Tuesday exploded with the graphic brutality of Mexico’s “Heli” in the Main competition, then “Life Feels Good” from Poland, surrounded by numerous documentaries, European Panorama and 3-D films, but it was the Panavision lens seminar that was standing-room- only with panelists Denis Lenoir, Phedon Papamichael, John Schwartzman, Lucasz Zal, and Steven Poster all sharing adventures, anecdotes, and their film clips with Benjamin B. moderating. Some noteworthy quotes from John Schwartzman: “Life is better in Scope”, “What to do when you have no control–use several cameras” and “Spray & Pray” which evolved into a discussion about the distinct advantages of shooting film over digital, but it must be said, when the black & white clip from “IDA” came up, (shot on an Alexa), panelists and audience let out an audible sigh at the sheer beauty of the imagery.
At its stand, ARRI showed the new Amira camera which they first announced at IBC in September and also ZEISS Master Anamorphic lenses. The ARRI Rental Group presented their exclusive ALEXA Black & White camera.
On its stand, Panavision introduced their Primo V series Lenses, optimized for digital cameras.
Sony’s booth displayed the F5, F55 and the F65 cameras with many people delving into the Menus and asking questions .
Canon showed off their Cinema EOS cameras and lenses, and Filip Kovcin discussed C500 4K and Canon RAW format.
Panavision’s afternoon workshop focused on cinematography tips, techniques and trends with Simon Duggan, Rachel Morrison, Declan Quinn and Piotr Sobocinski, closely followed by a screening of “Wicked Blood”, a feature shot in 4K on the Sony F55 by Gregg Easterbrook. After receiving his Award, John Turturro presented the film he directed, “Fading Gigolo”, while our panel, “Digital cameras, creative workflows” hosted by Sony, with Philippe Ros, Roberto Schaefer, Henning Raedlein of ARRI Munich, Filip Kovcin, Stephen Lighthill, Fred Goodich, Tom Crocker, SONY EUROPE NORWAY, Simon Lenkowski, Tommaso Vergallo, DIGIMAGE FRANCE, Paul Atkinson, CANON EUROPE UK, Patrick Leplat, PANAVISION France, Jay Patel DIT, UK, and Jacques Delacoux of TRANSVIDEO – AATON FRANCE, focused on strategies and solutions for cinematographers encountering a myriad of workflow possibilities but was too short to tackle all the topics. Then Alexander Payne’s highly anticipated “Nebraska” energized and endeared itself to the crowd with its understated humor and Bruce Dern’s poignant performance enhanced by Phedon Papamichael’s stunning black &white digital photography (although they were forced to deliver a color version for certain territories), followed by Phedon’s intensive press conference that transformed into a master class lasting til almost midnight when Zbigniew (Ziggi) Banas, (the festival’s accomplished press conference host/translator/film historian) reminded us it was time to hit the Arri party. Die-hards were engrossed in Chris Doyle’s unmissable seminar, “Away with Words” that was so popular and populated, he did another one the following night.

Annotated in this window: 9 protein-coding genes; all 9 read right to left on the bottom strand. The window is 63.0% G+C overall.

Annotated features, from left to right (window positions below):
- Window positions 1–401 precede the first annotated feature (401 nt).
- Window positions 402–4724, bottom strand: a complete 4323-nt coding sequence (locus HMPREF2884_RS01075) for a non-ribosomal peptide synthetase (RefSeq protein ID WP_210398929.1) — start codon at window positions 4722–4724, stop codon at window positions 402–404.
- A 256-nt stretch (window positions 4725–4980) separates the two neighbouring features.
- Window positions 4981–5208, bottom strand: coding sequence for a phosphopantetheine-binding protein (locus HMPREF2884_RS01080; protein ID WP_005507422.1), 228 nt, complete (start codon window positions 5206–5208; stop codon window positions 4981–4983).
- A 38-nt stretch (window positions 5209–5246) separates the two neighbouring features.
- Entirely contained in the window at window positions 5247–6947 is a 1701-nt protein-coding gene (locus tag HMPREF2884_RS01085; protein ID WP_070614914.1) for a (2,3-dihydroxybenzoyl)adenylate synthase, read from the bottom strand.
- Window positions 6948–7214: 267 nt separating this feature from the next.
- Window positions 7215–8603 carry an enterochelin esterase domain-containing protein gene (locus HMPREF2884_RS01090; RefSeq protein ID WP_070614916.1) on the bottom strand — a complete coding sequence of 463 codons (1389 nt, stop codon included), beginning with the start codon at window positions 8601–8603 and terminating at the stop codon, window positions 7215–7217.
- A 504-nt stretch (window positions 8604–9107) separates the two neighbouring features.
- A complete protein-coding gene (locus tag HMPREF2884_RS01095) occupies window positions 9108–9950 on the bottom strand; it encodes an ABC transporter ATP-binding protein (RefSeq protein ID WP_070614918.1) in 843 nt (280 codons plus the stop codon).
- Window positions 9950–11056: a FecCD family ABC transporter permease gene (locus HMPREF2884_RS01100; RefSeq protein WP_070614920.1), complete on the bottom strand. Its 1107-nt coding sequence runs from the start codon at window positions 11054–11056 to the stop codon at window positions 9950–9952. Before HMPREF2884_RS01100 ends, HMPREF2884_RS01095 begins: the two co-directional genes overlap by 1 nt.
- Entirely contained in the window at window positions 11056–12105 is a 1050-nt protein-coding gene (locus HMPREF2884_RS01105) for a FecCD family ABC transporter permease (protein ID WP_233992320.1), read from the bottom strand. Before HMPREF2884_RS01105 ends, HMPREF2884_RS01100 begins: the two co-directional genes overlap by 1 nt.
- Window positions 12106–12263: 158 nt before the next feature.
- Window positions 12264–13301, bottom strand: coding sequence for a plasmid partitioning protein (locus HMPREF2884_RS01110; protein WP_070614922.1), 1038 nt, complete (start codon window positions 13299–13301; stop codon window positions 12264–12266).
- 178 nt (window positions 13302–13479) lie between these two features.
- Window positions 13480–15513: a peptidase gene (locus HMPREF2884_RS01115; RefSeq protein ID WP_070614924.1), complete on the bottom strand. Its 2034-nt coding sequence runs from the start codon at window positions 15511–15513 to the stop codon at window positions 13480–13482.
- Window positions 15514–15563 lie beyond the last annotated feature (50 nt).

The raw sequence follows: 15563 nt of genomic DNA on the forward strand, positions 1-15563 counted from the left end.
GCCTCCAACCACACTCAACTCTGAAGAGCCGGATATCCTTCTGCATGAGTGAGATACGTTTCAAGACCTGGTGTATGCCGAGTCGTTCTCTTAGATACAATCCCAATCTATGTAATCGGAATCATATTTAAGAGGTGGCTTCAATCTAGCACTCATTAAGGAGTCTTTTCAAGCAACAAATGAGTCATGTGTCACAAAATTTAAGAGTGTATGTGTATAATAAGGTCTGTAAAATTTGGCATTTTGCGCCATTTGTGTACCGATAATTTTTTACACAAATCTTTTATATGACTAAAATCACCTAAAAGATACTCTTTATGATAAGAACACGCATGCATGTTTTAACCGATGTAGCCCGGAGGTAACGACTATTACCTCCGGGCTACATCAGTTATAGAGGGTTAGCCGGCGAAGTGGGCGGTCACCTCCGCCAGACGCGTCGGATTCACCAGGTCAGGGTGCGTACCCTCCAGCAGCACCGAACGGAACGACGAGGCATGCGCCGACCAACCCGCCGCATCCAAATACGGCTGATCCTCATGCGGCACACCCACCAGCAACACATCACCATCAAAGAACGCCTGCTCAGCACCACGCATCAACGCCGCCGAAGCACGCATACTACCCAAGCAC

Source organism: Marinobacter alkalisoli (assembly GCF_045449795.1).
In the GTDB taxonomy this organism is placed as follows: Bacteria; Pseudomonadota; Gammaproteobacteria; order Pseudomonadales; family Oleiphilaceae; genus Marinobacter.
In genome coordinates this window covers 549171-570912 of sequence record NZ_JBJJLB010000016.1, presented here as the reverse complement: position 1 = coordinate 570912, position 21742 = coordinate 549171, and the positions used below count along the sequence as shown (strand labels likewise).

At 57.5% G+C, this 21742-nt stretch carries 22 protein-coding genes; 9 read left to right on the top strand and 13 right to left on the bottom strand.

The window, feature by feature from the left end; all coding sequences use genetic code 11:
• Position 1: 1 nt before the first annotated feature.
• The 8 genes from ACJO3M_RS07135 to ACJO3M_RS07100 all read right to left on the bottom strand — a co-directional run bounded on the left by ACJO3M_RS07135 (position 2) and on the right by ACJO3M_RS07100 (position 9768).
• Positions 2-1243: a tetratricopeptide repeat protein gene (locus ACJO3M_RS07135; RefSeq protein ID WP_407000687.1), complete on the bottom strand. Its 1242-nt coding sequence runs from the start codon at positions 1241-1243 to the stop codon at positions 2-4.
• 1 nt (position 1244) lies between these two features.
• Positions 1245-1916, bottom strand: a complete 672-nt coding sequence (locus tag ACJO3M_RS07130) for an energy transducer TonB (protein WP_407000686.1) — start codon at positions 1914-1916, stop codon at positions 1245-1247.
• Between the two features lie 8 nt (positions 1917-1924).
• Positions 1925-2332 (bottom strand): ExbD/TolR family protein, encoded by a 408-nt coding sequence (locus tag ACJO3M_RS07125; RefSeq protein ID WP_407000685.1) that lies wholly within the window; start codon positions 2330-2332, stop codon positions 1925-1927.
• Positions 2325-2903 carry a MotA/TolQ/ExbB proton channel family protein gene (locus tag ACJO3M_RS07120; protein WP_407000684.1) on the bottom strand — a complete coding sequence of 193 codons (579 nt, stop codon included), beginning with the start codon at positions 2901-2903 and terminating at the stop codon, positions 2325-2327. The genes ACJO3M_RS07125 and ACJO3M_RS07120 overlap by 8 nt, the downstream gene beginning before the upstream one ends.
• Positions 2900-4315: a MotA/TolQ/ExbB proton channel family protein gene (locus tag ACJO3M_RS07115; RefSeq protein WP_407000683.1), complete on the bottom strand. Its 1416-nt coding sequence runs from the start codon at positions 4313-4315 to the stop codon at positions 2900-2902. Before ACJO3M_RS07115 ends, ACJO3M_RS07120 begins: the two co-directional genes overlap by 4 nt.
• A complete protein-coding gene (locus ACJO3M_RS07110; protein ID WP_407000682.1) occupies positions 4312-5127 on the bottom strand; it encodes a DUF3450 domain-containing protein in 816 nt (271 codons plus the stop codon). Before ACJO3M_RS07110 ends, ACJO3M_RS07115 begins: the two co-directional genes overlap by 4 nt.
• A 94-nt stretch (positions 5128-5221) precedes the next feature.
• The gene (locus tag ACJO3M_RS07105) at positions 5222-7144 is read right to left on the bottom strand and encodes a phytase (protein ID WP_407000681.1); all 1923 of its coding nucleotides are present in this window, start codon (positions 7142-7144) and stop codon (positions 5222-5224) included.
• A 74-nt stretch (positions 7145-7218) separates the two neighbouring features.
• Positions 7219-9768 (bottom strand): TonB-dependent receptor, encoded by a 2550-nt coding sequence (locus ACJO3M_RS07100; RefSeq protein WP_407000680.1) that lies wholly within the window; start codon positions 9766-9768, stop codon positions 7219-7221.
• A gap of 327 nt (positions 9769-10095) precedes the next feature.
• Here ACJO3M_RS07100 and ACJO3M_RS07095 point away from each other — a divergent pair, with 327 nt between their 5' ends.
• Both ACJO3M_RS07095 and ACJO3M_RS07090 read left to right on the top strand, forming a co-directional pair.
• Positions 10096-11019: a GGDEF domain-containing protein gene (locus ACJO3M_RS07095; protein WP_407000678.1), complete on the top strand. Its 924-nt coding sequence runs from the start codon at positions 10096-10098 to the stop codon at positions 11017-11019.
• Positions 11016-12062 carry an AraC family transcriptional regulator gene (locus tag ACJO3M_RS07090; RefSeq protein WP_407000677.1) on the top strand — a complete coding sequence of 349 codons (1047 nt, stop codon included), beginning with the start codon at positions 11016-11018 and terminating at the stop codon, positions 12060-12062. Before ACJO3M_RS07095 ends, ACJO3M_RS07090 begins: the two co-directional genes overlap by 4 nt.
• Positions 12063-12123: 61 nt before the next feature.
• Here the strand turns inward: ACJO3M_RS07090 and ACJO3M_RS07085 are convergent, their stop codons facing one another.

Wednesday is traditionally Student Etudes day, while Imago held its annual forum examining today’s (appalling) “Working Conditions in Digital Times” and discussing legislation, contracts, author’s rights, and defining uniform controls to establish reasonable working hours and practices among the member countries all within the context of the ever changing role of the cinematographer. ZEISS gave a lens demo,Todd McCarthy accompanied his “Visions of Light” documentary, and while the anguish of watching “Which Way is the Front Line? The Life and Times of Tim Hetherington” for the fourth time does not diminish, I get more out of the film each time, getting closer to understanding how photographers in war zones live. Then came Steve McQueen’s powerful drama “Twelve Years A Slave” followed by a Q&A with the gentle man and artist that is Sean Bobbitt. ARRI’s lecture by Franz Kraus “Consideration for the future of cinema” was chocker block full of company heads and enthusiastic listeners who participated in the debate about how we will watch films in the future, there was a Sony 4K presentation and TJTFilm presented “A new digital to film colour conversion process”. Haskell Wexler’s outstanding documentary “Four Days in Chicago” was accompanied by Alan Barker who answered questions from the Polish/European audience about the Occupy movement, the Obama administration, and the strange political climate in America. Twelve more film sessions on offer but by now, most people retreated to Villa Secesja for some levity at the Panavision party.